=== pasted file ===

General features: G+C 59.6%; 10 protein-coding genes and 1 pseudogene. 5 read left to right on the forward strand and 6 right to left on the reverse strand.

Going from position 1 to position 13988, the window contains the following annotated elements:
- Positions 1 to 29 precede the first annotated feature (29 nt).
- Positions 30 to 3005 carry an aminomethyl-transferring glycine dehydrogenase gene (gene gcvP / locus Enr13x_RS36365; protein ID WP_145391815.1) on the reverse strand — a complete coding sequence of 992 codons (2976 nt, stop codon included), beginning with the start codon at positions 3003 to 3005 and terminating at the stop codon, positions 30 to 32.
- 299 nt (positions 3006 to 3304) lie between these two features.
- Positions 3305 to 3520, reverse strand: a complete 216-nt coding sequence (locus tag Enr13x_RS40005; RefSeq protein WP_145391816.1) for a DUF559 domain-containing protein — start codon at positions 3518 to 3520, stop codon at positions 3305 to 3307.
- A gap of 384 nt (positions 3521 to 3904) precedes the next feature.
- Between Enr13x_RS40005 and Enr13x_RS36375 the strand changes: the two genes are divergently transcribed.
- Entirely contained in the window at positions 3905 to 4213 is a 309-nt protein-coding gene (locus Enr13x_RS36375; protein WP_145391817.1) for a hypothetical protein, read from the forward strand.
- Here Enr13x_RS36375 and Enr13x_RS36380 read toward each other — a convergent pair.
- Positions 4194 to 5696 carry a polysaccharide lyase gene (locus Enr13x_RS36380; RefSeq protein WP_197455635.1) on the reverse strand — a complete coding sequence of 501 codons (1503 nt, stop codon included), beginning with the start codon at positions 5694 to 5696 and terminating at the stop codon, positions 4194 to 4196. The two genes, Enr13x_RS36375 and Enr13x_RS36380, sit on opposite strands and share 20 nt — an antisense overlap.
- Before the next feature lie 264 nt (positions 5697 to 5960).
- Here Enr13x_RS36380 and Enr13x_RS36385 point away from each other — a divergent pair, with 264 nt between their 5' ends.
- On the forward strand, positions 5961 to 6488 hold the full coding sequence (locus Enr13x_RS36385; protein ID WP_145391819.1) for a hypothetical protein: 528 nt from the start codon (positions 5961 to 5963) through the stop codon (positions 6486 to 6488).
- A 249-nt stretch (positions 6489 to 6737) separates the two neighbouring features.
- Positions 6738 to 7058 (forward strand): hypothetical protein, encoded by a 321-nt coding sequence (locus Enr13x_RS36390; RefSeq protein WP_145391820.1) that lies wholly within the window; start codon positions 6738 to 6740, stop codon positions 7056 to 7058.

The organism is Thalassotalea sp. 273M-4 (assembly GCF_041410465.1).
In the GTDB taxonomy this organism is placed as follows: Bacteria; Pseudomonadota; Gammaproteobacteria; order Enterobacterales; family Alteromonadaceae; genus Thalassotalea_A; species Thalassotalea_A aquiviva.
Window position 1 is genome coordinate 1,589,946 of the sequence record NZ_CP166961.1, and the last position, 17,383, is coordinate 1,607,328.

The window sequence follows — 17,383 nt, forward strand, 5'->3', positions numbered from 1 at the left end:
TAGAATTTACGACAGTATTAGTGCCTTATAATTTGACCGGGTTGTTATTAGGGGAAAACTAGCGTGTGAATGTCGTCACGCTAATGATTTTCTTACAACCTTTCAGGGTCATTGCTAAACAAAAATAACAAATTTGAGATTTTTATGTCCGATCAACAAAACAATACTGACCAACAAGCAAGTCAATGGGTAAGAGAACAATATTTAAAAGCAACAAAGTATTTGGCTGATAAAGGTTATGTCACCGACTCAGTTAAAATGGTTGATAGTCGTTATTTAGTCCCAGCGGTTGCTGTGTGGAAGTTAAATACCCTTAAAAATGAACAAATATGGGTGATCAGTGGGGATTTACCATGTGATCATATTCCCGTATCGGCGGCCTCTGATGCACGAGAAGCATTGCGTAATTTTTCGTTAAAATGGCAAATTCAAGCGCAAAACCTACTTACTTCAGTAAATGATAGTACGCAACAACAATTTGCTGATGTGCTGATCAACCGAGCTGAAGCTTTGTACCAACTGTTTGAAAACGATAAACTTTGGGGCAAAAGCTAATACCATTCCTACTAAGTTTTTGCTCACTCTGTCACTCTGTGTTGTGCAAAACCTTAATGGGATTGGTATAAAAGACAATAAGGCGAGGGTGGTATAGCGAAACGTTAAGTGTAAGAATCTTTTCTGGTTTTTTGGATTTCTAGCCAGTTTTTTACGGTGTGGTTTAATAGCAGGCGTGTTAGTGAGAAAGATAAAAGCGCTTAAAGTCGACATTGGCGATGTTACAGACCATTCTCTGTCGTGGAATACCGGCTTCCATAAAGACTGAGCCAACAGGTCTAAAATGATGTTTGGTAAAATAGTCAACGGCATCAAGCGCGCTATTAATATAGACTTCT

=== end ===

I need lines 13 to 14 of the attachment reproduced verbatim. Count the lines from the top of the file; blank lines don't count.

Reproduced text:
- Here Enr13x_RS36380 and Enr13x_RS36385 point away from each other — a divergent pair, with 264 nt between their 5' ends.
- On the forward strand, positions 5961 to 6488 hold the full coding sequence (locus Enr13x_RS36385; protein ID WP_145391819.1) for a hypothetical protein: 528 nt from the start codon (positions 5961 to 5963) through the stop codon (positions 6486 to 6488).